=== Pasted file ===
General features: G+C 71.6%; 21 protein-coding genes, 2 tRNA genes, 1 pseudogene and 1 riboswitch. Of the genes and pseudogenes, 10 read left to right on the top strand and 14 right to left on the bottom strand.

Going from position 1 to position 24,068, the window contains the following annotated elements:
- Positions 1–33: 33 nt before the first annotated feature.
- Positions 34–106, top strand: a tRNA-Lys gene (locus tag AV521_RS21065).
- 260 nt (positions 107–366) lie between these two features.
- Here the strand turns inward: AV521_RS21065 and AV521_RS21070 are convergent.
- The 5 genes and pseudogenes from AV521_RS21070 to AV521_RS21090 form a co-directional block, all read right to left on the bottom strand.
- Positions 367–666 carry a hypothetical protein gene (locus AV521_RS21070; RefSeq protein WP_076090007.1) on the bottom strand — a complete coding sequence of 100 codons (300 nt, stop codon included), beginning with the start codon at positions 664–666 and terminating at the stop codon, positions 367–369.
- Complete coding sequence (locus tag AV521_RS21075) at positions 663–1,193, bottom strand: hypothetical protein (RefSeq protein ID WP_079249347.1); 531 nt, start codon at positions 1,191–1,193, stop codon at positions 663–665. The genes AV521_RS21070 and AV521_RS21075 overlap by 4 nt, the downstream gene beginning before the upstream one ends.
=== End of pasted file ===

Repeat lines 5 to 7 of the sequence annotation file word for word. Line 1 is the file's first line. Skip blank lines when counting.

- 260 nt (positions 107–366) lie between these two features.
- Here the strand turns inward: AV521_RS21065 and AV521_RS21070 are convergent.
- The 5 genes and pseudogenes from AV521_RS21070 to AV521_RS21090 form a co-directional block, all read right to left on the bottom strand.